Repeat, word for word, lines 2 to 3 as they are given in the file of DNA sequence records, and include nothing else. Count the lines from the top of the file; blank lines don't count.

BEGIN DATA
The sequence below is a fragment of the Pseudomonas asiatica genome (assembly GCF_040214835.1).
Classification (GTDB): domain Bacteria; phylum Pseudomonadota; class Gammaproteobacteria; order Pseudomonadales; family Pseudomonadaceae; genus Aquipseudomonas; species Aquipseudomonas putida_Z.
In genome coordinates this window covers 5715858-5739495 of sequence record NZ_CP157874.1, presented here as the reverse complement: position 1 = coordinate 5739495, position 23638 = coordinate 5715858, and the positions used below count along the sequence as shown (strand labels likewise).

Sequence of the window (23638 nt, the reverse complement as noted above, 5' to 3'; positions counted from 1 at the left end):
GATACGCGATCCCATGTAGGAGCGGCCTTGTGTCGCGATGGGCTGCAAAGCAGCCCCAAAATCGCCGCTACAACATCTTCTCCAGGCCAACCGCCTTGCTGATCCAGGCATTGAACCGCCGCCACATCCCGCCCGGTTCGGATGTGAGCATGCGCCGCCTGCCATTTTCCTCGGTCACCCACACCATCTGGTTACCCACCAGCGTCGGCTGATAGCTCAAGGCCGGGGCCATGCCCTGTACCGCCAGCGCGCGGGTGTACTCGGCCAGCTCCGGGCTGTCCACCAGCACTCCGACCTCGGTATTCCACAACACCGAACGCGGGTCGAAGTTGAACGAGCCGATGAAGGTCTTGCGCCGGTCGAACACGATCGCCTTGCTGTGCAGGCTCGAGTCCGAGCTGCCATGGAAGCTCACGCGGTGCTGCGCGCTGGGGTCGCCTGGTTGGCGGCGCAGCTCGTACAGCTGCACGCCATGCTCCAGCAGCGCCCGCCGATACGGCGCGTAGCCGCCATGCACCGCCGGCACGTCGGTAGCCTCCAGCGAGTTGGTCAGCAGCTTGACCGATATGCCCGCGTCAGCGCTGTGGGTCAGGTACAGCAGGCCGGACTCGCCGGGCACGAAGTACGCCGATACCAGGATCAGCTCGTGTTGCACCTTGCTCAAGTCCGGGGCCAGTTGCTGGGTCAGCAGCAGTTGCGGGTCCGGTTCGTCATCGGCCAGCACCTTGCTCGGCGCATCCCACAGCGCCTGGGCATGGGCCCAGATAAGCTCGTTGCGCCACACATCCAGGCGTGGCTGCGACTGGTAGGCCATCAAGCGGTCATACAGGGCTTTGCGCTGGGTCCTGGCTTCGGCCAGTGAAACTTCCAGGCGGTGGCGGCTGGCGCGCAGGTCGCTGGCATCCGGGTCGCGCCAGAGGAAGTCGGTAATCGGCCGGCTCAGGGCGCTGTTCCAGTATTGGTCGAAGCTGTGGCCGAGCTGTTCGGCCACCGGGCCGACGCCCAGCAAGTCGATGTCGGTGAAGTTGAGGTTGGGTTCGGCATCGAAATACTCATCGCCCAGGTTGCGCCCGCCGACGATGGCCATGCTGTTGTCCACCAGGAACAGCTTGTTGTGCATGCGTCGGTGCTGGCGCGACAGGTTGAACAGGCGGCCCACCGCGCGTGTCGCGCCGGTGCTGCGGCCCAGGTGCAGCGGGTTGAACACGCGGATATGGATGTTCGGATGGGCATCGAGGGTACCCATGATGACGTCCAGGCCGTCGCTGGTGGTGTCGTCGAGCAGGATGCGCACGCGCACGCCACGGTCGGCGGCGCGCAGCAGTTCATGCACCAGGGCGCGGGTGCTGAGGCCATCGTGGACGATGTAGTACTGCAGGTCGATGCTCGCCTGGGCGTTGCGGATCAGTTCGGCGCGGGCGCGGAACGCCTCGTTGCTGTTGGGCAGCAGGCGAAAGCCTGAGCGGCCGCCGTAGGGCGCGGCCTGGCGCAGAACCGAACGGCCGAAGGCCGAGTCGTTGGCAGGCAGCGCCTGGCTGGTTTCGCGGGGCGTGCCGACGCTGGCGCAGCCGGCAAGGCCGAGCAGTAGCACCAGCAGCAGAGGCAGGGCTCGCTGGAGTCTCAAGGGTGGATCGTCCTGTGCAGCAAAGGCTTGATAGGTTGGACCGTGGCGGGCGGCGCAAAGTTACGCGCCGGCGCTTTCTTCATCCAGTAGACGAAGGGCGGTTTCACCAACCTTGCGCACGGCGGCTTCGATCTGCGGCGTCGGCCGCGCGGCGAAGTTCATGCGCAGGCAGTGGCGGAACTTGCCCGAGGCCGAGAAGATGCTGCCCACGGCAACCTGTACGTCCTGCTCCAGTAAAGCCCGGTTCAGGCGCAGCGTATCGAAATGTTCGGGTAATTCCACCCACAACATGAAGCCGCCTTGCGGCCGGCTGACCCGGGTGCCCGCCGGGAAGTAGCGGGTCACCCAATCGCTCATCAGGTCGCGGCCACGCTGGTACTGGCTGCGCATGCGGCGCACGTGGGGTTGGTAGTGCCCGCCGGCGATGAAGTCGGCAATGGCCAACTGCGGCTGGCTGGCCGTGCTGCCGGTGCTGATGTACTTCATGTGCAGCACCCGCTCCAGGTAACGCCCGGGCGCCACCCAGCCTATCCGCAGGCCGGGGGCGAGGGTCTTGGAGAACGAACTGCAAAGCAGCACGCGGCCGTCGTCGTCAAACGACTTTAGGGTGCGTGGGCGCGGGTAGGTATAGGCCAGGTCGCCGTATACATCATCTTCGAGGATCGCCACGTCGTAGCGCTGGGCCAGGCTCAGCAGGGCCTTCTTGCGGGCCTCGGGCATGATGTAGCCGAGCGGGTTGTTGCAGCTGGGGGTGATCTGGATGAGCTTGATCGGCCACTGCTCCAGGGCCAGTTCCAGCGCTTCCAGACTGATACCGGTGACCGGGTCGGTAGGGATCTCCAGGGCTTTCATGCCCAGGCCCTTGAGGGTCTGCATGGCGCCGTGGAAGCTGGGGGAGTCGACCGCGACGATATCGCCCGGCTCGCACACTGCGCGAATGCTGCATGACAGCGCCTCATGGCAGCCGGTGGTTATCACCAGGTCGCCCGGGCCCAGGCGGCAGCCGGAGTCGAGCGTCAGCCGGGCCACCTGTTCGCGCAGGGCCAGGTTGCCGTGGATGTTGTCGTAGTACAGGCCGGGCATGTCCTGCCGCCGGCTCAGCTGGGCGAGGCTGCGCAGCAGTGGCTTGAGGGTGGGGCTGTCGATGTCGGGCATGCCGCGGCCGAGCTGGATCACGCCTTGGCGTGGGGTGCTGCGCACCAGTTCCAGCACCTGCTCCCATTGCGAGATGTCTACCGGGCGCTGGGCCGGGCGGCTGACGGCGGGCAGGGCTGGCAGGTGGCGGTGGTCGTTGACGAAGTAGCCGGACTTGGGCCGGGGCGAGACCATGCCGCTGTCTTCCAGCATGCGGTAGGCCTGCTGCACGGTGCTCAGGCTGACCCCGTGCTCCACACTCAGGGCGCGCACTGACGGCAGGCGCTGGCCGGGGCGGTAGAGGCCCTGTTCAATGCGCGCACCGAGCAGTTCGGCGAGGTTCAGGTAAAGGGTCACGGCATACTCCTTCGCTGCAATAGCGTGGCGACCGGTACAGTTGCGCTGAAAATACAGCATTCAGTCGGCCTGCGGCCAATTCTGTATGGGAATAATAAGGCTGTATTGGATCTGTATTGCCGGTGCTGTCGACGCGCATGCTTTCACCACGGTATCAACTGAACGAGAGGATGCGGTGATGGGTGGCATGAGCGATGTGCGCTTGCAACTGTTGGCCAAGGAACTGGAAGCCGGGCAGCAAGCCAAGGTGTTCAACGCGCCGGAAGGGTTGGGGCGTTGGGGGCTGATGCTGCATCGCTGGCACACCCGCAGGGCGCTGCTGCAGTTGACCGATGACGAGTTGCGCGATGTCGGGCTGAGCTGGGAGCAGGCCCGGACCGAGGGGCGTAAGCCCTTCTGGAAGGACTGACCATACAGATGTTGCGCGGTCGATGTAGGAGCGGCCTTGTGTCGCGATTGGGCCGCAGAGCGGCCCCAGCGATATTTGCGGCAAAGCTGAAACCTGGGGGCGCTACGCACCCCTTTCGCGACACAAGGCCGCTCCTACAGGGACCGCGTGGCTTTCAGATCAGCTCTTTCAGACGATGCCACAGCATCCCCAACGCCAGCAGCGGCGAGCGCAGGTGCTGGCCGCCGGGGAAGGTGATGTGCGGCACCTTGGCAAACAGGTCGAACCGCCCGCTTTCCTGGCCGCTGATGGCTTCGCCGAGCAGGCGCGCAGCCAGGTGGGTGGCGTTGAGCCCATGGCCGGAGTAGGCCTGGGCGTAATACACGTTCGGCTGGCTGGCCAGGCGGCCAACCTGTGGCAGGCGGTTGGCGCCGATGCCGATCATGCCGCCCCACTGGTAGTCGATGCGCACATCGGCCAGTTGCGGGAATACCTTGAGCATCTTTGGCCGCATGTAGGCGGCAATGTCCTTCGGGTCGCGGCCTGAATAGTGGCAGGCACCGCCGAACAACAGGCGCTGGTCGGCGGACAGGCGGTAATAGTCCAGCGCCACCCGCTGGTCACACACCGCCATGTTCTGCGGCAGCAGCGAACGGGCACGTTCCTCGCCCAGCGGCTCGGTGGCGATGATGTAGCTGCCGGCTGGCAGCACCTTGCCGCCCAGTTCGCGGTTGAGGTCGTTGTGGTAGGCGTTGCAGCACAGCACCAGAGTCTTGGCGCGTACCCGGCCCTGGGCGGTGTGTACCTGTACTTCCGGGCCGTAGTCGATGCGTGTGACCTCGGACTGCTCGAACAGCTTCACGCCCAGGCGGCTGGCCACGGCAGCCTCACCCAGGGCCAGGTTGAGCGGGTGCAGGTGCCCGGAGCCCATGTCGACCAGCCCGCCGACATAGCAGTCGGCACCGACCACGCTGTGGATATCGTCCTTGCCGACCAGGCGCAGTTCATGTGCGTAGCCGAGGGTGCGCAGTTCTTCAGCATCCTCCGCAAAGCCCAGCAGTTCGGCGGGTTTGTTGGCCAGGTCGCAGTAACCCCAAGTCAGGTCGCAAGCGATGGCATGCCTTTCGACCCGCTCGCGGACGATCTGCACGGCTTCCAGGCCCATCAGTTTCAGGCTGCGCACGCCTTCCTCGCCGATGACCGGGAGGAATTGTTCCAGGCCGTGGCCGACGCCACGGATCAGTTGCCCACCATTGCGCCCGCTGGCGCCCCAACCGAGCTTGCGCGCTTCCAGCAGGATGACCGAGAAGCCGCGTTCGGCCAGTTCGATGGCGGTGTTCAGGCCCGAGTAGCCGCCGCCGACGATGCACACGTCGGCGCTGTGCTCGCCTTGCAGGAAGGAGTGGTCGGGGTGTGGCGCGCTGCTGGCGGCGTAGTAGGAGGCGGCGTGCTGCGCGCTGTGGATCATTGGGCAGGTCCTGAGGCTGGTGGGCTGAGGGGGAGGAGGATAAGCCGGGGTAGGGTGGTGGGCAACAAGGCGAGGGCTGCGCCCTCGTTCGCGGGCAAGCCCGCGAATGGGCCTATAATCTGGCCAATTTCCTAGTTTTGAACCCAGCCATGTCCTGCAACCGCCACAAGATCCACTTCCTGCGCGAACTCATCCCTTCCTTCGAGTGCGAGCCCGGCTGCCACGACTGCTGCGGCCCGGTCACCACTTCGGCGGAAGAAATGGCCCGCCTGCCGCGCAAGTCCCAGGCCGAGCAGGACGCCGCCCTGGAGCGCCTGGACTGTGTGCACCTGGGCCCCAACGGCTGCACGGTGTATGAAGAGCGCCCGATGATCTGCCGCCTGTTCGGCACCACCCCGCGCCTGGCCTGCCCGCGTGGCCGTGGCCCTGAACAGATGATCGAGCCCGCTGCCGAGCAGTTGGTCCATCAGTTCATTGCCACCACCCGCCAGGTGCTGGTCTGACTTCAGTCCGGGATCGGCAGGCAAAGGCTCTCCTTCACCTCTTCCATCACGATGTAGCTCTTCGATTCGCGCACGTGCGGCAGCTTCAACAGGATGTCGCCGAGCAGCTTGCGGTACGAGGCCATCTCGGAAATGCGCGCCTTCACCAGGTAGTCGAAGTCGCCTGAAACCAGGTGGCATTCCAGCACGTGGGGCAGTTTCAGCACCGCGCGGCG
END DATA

Classification (GTDB): domain Bacteria; phylum Pseudomonadota; class Gammaproteobacteria; order Pseudomonadales; family Pseudomonadaceae; genus Aquipseudomonas; species Aquipseudomonas putida_Z.
In genome coordinates this window covers 5715858-5739495 of sequence record NZ_CP157874.1, presented here as the reverse complement: position 1 = coordinate 5739495, position 23638 = coordinate 5715858, and the positions used below count along the sequence as shown (strand labels likewise).